Details about most products are boring. Details about people and how they’re solving their problems are much more interesting.

Almost every piece of writing can be improved with the skillful use of concrete details. Start using details today to make your copy more persuasive, more memorable, and more effective.

About the Author: Get more online marketing advice from Sonia Simone by subscribing to her blog today.

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Reader Comments (45)

  1. says

    Sonia, as always you manage to grab the essential ingredients of the message, making you a great messenger and pro at understanding how copywriting works.

    Loved your reference to using colors too. Your second example of the Jenny Lee and her pies was so palpable that I got really hungry. Damn you for making me lust after something sweet right now.

  2. says

    I think it’s important to keep in mind that although adding details, benefits, and telling a story is generally a good idea, it is also important that your copy not be too long.

    Long copy might out perform short copy in many instances – but just make sure it’s not too long.

    Sometimes less is more.

  3. says

    How could I not like this?

    And I am in love with that slab of concrete.

    Thanks for reminding me of Homer’s wine-dark sea. Touchstones. Strong ones elicit a response.

    Memorable, thanks.

  4. says

    Good reminder! This is something I know, but when in a rush, the old reliable terminology just flows off my fingertips.
    My best garage sale ever was years ago when we paid extra to itemize our inventory in the classified ad… “Barney comforter” instead of bedding. The comforter was gone at 7 am, but people came all day asking about it and as a result only one load of leftovers went to charity at the end of the day.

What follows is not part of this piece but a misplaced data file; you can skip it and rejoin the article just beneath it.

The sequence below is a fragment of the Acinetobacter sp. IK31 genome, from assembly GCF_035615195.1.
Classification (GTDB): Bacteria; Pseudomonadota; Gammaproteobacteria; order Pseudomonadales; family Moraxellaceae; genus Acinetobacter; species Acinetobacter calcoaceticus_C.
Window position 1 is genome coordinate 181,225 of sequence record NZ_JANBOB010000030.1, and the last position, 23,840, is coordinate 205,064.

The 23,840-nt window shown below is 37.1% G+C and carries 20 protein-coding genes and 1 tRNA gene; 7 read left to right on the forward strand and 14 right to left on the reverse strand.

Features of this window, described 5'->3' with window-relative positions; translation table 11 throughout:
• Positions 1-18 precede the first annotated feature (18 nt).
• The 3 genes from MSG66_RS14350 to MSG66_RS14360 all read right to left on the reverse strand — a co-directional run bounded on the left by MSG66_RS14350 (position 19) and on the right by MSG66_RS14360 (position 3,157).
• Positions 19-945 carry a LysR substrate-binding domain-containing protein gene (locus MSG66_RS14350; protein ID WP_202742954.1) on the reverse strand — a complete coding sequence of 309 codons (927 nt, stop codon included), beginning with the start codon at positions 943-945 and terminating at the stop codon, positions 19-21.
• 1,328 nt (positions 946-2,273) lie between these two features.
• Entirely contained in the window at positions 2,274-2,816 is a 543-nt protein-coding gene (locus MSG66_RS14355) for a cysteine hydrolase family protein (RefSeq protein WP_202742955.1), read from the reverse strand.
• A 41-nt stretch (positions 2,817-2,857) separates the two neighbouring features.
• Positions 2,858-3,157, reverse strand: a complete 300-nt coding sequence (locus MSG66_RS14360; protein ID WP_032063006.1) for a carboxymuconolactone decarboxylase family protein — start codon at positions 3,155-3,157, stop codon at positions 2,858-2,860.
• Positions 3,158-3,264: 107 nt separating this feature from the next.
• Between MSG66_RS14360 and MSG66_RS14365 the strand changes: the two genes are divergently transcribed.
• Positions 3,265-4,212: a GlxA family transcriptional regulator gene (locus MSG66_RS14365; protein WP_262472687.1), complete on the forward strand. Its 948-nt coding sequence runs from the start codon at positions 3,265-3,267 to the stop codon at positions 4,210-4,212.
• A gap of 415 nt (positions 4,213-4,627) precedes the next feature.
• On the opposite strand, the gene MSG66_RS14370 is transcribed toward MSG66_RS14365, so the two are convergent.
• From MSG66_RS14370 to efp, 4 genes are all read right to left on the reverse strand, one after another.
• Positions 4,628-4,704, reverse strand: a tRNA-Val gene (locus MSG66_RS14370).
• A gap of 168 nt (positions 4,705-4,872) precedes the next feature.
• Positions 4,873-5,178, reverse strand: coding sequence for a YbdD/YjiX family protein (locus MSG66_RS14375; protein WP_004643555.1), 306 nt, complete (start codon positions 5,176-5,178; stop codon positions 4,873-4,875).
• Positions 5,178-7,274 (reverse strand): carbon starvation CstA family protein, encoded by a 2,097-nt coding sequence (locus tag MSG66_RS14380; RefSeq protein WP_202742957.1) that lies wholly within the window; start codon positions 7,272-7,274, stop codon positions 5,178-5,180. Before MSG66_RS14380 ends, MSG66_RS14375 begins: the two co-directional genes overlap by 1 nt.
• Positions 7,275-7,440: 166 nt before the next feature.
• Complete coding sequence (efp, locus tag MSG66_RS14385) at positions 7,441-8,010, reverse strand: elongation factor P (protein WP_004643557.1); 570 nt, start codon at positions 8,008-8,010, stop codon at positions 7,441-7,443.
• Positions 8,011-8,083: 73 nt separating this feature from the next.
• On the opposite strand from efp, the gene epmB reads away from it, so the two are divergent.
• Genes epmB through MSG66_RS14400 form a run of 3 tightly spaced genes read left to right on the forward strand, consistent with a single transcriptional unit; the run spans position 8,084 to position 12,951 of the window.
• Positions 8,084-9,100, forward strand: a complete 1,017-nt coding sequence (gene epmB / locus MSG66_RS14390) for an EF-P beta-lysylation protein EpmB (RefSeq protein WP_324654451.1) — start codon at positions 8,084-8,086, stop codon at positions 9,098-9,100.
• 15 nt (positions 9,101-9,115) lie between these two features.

I’d be interested to see some “before” and “after” examples of the bakery marketing, just to prime the pump, so to speak.

  5. says

    Even someone (Theophile Jules-Henri Marzials) who wrote what may be considered as the world’s worst poem likes to use color;

    “From the slimy branches the grey drips drop…
    To the oozy waters, that lounge and flop… “

  6. says

    Show don’t tell is one of the cornerstones of screenwriting as well. When you’re writing for the screen, you want to show action whenever possible, not just two characters talking back and forth. This is somewhat similar. The more details you use in your writing, the more it comes alive. Thanks for the post, as always!

    – Dave

  7. says

    Thanks for reminding me how much resonance the perfect concrete detail can bestow upon a sentence –wine-dark sea and red hills of Georgia: such crystalline mental images.
    In my world of food writing Tamasin Day-Lewis paints vivid word pictures, i.e.: “earthily misshapen artichokes, twisted knobbly roots that are a peeler’s nightmare, but worth every knuckle grating minute.”

  8. says

    The concrete does make a nice contrast with the naked lady.

    @John Hoff, hmm, I wonder if a post on how to cut copy effectively would be worthwhile.

    @WDOC, that quote is astonishing. Thank you, I think. :)

  9. says

    Absolutely, absolutely! Nothing has been more powerful – for my work as a copywriter or my reactions as a reader – than deep and colorful details. Good storytelling has been so overlooked in corporate copy over the years, I’m glad to see it making a comeback.

  10. says

    Good post Sonia…We like Jenny Lee’s version of the baker’s example because we can associate with real people. We need real life examples before some one can convince us of their stories.

  11. GirlPie says

    I like to remind my clients that “sensory detail is the difference between a statement — and a story.”